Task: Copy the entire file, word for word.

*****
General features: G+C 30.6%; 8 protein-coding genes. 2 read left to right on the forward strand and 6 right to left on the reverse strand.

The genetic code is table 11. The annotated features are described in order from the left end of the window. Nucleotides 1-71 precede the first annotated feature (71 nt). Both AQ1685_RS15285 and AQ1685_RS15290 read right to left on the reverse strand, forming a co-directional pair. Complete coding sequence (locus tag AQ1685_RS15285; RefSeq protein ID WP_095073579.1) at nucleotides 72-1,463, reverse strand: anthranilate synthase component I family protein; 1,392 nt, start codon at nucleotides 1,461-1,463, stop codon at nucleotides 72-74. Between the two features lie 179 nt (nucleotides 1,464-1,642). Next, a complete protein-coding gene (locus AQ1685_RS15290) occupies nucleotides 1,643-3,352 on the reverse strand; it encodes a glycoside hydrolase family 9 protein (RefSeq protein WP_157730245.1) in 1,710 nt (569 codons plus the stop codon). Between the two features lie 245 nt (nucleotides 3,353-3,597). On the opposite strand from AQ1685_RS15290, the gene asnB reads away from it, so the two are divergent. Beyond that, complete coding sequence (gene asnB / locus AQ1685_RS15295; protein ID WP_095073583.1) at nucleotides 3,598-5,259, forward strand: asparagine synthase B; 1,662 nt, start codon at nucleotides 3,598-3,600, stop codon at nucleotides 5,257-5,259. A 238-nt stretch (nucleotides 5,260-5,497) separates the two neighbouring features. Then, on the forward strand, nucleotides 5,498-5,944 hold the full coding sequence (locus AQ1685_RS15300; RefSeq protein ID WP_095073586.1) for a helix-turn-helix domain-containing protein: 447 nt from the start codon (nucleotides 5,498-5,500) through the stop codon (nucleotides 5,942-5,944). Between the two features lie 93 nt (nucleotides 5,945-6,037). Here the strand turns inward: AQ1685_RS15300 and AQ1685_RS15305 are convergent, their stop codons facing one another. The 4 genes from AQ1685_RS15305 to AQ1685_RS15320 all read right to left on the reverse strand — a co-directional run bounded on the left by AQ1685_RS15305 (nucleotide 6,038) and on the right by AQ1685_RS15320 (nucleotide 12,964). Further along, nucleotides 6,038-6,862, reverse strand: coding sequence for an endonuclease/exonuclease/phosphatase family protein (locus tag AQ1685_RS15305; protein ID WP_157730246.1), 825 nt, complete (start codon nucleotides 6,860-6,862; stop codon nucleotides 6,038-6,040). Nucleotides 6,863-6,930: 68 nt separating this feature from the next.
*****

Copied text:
General features: G+C 30.6%; 8 protein-coding genes. 2 read left to right on the forward strand and 6 right to left on the reverse strand.

The genetic code is table 11. The annotated features are described in order from the left end of the window. Nucleotides 1-71 precede the first annotated feature (71 nt). Both AQ1685_RS15285 and AQ1685_RS15290 read right to left on the reverse strand, forming a co-directional pair. Complete coding sequence (locus tag AQ1685_RS15285; RefSeq protein ID WP_095073579.1) at nucleotides 72-1,463, reverse strand: anthranilate synthase component I family protein; 1,392 nt, start codon at nucleotides 1,461-1,463, stop codon at nucleotides 72-74. Between the two features lie 179 nt (nucleotides 1,464-1,642). Next, a complete protein-coding gene (locus AQ1685_RS15290) occupies nucleotides 1,643-3,352 on the reverse strand; it encodes a glycoside hydrolase family 9 protein (RefSeq protein WP_157730245.1) in 1,710 nt (569 codons plus the stop codon). Between the two features lie 245 nt (nucleotides 3,353-3,597). On the opposite strand from AQ1685_RS15290, the gene asnB reads away from it, so the two are divergent. Beyond that, complete coding sequence (gene asnB / locus AQ1685_RS15295; protein ID WP_095073583.1) at nucleotides 3,598-5,259, forward strand: asparagine synthase B; 1,662 nt, start codon at nucleotides 3,598-3,600, stop codon at nucleotides 5,257-5,259. A 238-nt stretch (nucleotides 5,260-5,497) separates the two neighbouring features. Then, on the forward strand, nucleotides 5,498-5,944 hold the full coding sequence (locus AQ1685_RS15300; RefSeq protein ID WP_095073586.1) for a helix-turn-helix domain-containing protein: 447 nt from the start codon (nucleotides 5,498-5,500) through the stop codon (nucleotides 5,942-5,944). Between the two features lie 93 nt (nucleotides 5,945-6,037). Here the strand turns inward: AQ1685_RS15300 and AQ1685_RS15305 are convergent, their stop codons facing one another. The 4 genes from AQ1685_RS15305 to AQ1685_RS15320 all read right to left on the reverse strand — a co-directional run bounded on the left by AQ1685_RS15305 (nucleotide 6,038) and on the right by AQ1685_RS15320 (nucleotide 12,964). Further along, nucleotides 6,038-6,862, reverse strand: coding sequence for an endonuclease/exonuclease/phosphatase family protein (locus tag AQ1685_RS15305; protein ID WP_157730246.1), 825 nt, complete (start codon nucleotides 6,860-6,862; stop codon nucleotides 6,038-6,040). Nucleotides 6,863-6,930: 68 nt separating this feature from the next.